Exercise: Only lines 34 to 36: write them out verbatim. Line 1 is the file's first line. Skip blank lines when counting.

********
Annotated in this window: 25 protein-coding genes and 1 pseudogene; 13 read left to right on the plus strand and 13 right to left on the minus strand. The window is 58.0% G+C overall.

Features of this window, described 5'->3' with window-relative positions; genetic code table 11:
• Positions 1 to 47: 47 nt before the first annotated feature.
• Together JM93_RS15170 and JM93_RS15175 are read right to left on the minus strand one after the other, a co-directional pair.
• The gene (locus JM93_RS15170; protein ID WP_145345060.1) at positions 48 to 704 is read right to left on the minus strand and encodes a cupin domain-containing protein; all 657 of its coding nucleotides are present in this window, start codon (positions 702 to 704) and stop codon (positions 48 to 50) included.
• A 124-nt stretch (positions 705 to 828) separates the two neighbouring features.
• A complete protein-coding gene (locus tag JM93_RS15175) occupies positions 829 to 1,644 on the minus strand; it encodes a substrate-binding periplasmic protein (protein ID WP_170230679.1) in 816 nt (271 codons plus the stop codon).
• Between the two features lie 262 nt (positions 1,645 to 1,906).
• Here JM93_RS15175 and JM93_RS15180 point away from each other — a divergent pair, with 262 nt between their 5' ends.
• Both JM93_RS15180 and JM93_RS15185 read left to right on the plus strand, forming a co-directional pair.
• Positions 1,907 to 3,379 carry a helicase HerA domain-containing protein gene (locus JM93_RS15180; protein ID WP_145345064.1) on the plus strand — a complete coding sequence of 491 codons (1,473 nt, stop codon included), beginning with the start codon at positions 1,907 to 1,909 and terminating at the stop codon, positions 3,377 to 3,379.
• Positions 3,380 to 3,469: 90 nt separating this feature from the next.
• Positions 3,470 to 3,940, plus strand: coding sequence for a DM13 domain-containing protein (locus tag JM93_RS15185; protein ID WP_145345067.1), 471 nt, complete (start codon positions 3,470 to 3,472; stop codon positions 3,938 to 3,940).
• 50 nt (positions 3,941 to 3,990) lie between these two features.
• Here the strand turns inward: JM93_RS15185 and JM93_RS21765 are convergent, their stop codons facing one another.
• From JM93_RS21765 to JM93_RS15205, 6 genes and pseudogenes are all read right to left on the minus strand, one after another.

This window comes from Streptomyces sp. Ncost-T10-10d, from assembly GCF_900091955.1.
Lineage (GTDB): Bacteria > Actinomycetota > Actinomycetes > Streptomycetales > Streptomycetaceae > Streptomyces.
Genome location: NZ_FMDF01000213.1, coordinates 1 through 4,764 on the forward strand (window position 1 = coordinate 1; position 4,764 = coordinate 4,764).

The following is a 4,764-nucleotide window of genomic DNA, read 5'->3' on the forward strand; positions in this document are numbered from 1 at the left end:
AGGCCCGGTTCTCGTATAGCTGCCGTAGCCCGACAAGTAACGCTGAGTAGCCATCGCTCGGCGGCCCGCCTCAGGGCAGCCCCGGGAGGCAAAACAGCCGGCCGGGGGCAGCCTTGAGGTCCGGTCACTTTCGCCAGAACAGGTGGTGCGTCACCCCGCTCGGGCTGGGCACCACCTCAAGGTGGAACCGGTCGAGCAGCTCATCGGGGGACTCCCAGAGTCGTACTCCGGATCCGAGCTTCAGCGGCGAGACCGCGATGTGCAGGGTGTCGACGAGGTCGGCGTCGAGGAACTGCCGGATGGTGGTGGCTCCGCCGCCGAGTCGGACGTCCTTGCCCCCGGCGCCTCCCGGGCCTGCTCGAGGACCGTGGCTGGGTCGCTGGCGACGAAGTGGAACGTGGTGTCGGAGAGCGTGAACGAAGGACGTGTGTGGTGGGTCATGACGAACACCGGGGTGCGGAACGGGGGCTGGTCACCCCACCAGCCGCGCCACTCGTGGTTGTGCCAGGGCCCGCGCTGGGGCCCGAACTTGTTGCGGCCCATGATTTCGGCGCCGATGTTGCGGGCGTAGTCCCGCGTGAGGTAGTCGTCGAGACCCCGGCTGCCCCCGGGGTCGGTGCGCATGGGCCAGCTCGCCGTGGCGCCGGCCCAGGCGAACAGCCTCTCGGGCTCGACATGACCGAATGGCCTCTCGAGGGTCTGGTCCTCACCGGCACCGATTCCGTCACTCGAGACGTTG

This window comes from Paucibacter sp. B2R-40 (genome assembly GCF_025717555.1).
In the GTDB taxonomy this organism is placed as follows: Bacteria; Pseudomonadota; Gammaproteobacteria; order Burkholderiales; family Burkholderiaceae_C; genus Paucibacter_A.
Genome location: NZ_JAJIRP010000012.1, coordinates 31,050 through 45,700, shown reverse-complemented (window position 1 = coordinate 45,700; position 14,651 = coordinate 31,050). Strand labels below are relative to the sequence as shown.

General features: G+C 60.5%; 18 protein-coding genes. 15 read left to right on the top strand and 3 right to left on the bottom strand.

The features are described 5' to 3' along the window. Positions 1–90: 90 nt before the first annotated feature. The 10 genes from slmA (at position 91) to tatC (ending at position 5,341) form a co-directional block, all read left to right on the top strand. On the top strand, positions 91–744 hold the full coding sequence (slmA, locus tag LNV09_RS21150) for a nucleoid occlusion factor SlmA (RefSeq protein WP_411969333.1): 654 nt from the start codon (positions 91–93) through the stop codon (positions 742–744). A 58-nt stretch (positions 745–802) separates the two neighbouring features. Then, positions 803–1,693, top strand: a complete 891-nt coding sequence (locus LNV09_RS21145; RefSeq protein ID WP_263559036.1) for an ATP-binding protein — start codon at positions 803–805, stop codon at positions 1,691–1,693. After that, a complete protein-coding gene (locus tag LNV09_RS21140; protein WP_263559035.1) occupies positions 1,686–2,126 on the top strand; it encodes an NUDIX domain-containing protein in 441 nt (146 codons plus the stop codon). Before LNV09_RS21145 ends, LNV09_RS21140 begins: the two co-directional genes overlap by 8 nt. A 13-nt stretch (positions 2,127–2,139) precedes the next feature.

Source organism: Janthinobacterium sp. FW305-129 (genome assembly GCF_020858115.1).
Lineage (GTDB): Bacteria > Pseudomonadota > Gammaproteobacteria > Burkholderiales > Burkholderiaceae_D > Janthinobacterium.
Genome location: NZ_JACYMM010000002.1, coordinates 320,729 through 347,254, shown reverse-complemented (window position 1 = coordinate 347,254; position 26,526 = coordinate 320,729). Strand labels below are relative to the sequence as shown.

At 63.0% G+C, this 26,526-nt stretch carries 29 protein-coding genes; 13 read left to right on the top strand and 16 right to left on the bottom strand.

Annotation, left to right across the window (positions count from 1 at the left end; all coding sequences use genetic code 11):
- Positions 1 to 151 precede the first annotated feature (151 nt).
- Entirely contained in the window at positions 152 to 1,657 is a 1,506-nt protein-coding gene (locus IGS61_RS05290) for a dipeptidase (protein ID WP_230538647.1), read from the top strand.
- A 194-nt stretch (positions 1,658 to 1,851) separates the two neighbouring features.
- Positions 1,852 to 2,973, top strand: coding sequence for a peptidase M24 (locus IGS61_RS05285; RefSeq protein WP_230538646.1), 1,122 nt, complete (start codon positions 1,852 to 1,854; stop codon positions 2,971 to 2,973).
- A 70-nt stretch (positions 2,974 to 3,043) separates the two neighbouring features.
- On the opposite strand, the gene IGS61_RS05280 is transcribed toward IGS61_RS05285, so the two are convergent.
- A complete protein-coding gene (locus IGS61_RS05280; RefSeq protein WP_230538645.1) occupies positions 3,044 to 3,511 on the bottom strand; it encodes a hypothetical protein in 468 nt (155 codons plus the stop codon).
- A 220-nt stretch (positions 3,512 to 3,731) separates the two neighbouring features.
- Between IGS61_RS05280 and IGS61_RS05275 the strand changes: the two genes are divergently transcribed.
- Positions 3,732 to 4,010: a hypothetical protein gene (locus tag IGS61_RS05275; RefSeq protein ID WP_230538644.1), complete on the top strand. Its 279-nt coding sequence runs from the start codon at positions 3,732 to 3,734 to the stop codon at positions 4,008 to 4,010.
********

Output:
- A 194-nt stretch (positions 1,658 to 1,851) separates the two neighbouring features.
- Positions 1,852 to 2,973, top strand: coding sequence for a peptidase M24 (locus IGS61_RS05285; RefSeq protein WP_230538646.1), 1,122 nt, complete (start codon positions 1,852 to 1,854; stop codon positions 2,971 to 2,973).
- A 70-nt stretch (positions 2,974 to 3,043) separates the two neighbouring features.